Beyond InfoPath


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Selecting a better eForms tool

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Beyond InfoPath

  1. 1. Moving Beyond InfoPath SELECTING A BETTER E-FORMS TOOL
  2. 2. The Problem  So you have moved beyond the simple InfoPath forms into advanced tasks like:  Have repeating sections within forms with parent, child, even grandchild relationships  Want to report on InfoPath data using tools like SSRS  Want to leverage existing databases/web services for creating rich composite forms
  3. 3. What are the options?  Out-of-box approach - create form from SQL database  Customer Code - extend your existing form with custom code  Common Library (Rules) - use one set of rules for all forms  Business Connectivity Services - connect external data systems  Custom Web Service - middle-tier service-oriented architecture
  4. 4. Obvious Choice – Submit Data to SQL Server  SharePoint lists/libraries don't scale  Document permissions (ACLs) peter out at 5,000 items  View performance degredation after 10,000 items  SharePoint protocol (DAV) is slow  Limited reporting options   Export to Excel is two dimensional, Performance Point is hard to figure out Relational databases (SQL) enable enterprise scenarios  Central data in one place  Easier to: backup, replicate, repurpose across sites, migrate, integrate with other systems, etc.  Reporting: build dynamic reports with Reporting Services  Performance: filtered queries are faster through SOAP
  5. 5. Out-of-box Database Template  Cons   Doesn't work in a browser (because of double hop authentication issue)  Limited data types - must conform to SQL data types   Can't use with existing forms Schema change requires down time Pros  Works out-of-box
  6. 6. Out-of-box Database Template
  7. 7. Out-of-box Templates
  8. 8. Custom Code in the Form  Cons  Developer required and browser support requires admin deploy  Tightly coupled solution cannot be reused for other InfoPath templates  Brittle - breaks easily when database schema changes  Expensive - downtime when form datasource changes  Not Best Practice - SQL command cannot be parameterized  Security risk - however, developer can easily "escape" fields to prevent SQL injection   Pros  Works with existing databases  Does not require deploying a web service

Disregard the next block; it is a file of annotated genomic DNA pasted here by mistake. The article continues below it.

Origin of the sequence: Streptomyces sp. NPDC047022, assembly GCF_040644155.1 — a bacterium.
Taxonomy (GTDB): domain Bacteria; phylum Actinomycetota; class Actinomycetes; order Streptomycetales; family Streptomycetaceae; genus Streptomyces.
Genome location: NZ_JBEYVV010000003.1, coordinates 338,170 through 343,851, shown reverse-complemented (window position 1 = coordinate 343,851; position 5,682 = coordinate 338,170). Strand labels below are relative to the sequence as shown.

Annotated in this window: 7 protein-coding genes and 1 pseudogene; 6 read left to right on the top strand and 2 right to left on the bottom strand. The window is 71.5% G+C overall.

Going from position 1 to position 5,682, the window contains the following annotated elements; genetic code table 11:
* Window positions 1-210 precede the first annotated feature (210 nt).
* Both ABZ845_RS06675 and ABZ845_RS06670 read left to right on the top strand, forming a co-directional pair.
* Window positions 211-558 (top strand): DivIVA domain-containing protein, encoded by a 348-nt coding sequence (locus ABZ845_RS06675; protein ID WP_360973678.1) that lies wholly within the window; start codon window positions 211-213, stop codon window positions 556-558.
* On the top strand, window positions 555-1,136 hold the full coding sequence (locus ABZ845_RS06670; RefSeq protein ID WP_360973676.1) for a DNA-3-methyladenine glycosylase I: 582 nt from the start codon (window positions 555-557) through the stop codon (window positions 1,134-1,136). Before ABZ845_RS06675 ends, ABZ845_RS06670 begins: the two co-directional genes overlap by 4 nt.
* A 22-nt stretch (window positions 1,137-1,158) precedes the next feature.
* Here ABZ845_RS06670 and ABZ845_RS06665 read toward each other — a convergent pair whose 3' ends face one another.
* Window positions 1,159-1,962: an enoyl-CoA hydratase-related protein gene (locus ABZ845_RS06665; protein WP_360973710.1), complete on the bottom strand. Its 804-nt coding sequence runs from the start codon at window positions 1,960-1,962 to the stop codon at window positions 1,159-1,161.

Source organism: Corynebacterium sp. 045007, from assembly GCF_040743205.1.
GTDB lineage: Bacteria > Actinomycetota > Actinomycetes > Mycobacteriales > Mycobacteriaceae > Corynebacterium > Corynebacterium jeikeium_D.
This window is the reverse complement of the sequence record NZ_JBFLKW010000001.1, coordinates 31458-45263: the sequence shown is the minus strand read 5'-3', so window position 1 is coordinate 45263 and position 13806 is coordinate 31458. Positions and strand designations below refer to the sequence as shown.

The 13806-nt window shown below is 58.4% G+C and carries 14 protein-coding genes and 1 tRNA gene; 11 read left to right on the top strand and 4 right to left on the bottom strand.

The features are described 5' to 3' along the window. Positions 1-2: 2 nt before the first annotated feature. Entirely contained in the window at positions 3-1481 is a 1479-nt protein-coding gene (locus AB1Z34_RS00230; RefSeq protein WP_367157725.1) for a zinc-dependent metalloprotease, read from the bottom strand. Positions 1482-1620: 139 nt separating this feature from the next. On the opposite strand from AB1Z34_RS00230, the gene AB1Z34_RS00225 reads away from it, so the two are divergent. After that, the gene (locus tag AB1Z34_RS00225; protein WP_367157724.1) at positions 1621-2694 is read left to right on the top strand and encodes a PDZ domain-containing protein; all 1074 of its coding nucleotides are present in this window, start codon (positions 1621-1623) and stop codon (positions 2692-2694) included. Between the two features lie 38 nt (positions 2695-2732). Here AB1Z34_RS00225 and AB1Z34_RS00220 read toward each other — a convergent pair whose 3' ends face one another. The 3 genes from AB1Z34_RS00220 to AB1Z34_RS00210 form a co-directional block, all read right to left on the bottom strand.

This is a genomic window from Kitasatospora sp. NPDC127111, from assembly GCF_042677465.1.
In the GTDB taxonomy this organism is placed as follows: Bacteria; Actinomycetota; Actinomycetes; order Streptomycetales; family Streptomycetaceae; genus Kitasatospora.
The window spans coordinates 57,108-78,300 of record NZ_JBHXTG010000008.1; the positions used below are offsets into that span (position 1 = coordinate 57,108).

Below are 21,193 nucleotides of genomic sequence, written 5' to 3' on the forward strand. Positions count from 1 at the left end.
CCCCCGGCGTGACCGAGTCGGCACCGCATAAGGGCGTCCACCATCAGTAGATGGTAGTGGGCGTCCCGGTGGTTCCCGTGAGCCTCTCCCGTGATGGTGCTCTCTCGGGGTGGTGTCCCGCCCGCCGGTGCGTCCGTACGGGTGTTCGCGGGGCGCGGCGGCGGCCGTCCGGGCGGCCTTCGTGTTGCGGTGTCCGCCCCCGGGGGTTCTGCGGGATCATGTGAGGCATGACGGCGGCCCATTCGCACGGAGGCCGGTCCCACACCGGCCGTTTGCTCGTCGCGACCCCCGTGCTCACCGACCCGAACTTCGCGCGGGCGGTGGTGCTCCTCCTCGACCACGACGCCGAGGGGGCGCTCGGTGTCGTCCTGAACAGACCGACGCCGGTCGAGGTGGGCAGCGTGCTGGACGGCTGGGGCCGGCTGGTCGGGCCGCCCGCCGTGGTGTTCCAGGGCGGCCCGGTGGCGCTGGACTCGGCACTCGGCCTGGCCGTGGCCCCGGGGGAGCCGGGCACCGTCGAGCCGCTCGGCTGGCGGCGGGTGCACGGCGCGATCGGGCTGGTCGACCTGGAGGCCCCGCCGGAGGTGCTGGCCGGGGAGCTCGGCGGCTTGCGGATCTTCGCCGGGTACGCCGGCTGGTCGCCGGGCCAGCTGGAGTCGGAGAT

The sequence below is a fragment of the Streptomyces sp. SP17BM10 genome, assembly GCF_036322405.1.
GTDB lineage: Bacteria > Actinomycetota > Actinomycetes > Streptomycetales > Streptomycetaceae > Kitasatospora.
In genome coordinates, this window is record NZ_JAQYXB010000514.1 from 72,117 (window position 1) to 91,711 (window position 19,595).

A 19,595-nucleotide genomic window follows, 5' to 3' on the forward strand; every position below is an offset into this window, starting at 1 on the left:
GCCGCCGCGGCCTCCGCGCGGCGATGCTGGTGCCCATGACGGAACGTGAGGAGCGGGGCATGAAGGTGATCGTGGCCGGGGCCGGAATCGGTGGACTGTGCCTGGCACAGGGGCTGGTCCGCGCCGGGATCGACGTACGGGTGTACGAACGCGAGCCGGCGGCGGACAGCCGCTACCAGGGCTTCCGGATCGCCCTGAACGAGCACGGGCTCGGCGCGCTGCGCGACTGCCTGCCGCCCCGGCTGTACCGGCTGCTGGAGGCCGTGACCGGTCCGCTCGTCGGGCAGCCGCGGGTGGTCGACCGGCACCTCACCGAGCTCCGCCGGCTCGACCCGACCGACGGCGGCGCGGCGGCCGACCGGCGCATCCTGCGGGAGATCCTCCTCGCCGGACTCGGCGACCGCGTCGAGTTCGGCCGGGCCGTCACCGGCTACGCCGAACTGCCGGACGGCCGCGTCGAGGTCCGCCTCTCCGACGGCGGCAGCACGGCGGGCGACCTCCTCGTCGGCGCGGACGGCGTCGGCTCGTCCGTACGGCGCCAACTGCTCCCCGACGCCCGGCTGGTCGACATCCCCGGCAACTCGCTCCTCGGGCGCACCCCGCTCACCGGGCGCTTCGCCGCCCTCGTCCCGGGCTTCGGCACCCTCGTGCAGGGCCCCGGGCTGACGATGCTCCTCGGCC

9. 9. Common Library  Code required for advanced operations  Copying, sorting tables  Converting images to links  Integrating with lists  Submitting to a SQL database  Code will be hardcoded to schema of form  Writing code requires a developer  Maintaining separate DLLs is costly
  10. 10. What is a common library?  No developer required  Inject library in form template  Use commands via rules  Data-driven commands  Same library for all templates  Less cost to deploy and maintain
  11. 11. Business Connectivity Services  Cons   Doesn't support repeating data  Doesn't support certain data types (for ex: bigint)  Stored procedures needed for query performance (to reduce result sets)  CRUD XML is complex   Authentication configuration required Adding fields requires lots of wizard time to reconfigure and doesn't update list editor (i.e. you have to create a new list) Pros  Works with existing databases  Provides list-based editing for data
  12. 12. Custom Web Service  Cons   Parameters most likely hardcoded to form template  Web service must be deployed   Developer required Proliferation of Web services complicates migration Pros  No code in form  No code in DB  Fast queries
  13. 13. Data-driven Web Service  All InfoPath templates use the same web service  All query shapes use the same web service  SQL to XML mapping defined in dynamic query string  Web methods take XML data to query SQL tables  User impersonation means SQL permissions can be defined to lock down users
  14. 14. qDabra Data-driven Web Service (DBXL)  Cons    Web service must be deployed to server More work to configure with existing databases Pros  Single web service supports all form templates  Works with existing forms  No code in form, no code in DB  Fast submits (and queries)  No downtime when schema changes  Less cost to deploy and maintain